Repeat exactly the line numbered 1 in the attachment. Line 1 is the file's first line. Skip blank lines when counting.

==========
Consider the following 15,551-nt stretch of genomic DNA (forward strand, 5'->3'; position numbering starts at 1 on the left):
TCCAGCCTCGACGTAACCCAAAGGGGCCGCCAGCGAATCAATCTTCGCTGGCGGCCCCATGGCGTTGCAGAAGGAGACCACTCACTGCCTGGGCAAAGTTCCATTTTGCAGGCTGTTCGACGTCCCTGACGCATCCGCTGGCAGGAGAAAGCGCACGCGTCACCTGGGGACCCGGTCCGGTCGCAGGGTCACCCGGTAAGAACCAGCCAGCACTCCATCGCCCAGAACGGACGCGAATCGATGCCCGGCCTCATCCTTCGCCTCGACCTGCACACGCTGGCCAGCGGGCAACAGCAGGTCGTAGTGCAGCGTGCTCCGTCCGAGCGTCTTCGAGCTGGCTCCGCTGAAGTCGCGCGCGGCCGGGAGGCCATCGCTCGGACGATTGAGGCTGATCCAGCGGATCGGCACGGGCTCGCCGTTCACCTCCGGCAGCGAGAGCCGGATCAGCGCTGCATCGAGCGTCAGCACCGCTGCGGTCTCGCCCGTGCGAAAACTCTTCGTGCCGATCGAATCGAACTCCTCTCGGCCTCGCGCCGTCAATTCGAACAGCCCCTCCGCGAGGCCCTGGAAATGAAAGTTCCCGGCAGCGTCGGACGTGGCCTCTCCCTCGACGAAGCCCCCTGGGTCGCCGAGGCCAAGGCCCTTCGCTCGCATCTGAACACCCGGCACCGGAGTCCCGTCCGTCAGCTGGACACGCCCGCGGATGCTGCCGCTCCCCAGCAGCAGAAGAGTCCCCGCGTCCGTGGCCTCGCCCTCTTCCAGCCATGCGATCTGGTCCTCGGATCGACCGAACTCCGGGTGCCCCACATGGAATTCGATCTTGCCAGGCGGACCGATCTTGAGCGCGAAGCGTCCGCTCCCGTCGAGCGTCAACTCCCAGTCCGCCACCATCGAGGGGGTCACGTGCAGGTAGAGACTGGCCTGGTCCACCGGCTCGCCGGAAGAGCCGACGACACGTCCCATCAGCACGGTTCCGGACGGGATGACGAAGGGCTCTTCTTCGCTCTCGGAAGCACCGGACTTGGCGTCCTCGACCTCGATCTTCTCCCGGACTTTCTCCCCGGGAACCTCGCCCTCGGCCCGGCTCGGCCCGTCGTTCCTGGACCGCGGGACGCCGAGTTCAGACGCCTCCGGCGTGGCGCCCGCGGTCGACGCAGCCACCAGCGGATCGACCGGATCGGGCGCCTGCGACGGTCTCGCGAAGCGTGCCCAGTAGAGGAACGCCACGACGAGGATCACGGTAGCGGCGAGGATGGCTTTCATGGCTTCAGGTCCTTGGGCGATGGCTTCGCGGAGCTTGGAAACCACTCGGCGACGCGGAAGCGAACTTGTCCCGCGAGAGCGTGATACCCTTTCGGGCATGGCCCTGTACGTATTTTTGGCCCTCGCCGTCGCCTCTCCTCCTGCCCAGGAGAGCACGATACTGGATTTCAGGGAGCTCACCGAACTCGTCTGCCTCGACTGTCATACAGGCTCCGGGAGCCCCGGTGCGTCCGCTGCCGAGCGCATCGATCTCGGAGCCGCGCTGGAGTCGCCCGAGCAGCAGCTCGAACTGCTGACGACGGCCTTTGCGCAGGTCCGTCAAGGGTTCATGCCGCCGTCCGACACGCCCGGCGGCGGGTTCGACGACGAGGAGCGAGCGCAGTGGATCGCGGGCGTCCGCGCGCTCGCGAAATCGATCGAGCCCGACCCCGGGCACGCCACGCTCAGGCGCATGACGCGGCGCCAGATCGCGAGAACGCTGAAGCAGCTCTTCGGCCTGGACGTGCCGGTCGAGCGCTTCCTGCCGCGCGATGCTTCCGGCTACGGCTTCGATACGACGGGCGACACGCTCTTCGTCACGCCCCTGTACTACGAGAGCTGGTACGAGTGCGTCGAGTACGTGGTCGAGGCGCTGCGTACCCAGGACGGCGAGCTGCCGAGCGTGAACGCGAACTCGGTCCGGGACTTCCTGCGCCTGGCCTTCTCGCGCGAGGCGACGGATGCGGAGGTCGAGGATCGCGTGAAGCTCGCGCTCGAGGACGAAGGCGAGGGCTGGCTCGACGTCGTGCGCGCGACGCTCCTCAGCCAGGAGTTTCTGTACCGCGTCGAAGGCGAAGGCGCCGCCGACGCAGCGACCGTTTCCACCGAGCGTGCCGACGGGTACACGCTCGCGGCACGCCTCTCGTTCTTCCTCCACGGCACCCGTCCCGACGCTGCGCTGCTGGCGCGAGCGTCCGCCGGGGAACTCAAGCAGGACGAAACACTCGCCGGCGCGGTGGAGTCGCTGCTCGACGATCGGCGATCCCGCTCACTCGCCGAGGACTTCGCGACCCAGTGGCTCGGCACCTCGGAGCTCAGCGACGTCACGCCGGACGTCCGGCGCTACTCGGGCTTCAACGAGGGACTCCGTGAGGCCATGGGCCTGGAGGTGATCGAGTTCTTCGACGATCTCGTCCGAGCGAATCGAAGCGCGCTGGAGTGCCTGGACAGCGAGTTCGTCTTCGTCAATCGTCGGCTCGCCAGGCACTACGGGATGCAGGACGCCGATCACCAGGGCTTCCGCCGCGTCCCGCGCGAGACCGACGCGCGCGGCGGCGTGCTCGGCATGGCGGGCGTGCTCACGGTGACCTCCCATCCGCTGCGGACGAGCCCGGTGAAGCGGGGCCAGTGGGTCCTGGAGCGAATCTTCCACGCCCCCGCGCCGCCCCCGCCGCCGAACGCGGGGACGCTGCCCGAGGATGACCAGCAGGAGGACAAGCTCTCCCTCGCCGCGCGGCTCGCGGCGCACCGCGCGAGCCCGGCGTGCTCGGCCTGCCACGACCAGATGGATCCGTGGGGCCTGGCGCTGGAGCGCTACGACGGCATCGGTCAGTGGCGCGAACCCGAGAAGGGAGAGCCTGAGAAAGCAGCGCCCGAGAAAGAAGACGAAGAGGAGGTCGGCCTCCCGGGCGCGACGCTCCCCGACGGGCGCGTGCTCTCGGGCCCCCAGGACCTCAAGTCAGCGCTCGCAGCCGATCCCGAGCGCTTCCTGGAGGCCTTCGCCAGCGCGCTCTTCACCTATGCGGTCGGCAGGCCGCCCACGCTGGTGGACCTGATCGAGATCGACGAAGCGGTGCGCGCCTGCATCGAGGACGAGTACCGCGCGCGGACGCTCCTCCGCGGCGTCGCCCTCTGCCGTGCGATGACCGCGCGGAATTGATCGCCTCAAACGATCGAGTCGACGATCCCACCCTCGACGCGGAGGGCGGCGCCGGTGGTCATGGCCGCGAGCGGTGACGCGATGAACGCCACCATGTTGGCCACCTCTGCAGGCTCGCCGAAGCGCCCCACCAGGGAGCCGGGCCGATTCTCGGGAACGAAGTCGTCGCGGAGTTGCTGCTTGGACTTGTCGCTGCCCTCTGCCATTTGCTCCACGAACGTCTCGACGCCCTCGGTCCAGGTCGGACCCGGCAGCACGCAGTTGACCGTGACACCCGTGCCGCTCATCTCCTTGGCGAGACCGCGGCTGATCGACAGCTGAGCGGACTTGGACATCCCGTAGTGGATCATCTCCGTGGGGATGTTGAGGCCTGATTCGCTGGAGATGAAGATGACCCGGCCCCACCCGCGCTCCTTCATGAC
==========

Consider the following 15,551-nt stretch of genomic DNA (forward strand, 5'->3'; position numbering starts at 1 on the left):